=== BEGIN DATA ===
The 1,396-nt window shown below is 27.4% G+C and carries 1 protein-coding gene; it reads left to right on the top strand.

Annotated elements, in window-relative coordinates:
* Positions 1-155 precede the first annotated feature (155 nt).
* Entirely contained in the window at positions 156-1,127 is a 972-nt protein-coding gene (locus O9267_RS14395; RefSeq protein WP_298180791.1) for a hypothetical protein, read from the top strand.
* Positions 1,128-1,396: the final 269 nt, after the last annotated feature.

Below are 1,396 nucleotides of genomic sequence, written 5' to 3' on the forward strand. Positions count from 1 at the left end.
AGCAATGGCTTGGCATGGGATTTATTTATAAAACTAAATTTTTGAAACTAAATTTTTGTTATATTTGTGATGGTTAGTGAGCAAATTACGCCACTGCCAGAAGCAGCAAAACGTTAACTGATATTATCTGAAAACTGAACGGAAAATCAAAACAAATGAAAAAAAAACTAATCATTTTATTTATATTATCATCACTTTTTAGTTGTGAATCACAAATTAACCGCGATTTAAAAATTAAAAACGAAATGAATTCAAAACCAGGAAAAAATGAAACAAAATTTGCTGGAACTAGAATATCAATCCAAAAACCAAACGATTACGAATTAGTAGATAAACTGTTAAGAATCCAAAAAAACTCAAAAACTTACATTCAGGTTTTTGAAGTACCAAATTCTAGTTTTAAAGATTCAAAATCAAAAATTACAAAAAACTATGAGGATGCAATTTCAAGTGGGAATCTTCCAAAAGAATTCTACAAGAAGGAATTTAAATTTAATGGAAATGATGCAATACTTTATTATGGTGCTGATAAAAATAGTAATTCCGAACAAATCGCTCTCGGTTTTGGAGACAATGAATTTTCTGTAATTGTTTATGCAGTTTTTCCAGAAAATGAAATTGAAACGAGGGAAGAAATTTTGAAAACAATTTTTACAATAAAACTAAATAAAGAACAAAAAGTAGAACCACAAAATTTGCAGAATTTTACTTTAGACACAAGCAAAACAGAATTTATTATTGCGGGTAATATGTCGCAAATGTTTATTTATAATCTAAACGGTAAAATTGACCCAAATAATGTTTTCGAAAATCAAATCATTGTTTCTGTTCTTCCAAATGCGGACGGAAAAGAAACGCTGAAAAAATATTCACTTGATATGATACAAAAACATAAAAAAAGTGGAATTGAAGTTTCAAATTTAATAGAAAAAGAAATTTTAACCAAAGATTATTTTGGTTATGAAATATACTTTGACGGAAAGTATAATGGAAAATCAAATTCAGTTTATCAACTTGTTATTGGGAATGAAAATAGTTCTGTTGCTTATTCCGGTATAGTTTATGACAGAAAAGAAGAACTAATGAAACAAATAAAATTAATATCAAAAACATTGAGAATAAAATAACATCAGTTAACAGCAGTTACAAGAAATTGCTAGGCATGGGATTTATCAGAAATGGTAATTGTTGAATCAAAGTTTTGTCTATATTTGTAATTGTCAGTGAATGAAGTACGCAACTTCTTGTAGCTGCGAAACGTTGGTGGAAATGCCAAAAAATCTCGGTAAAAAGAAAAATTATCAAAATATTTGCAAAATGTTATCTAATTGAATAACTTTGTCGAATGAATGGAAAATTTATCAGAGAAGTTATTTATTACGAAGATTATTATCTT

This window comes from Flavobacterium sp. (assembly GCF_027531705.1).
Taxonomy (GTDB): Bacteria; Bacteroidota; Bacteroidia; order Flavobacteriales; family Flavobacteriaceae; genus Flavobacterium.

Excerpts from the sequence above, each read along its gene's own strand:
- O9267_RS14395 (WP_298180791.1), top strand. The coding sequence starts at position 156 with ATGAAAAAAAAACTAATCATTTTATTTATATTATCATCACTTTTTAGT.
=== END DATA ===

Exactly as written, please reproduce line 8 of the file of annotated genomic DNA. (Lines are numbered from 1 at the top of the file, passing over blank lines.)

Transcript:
This window comes from Flavobacterium sp. (assembly GCF_027531705.1).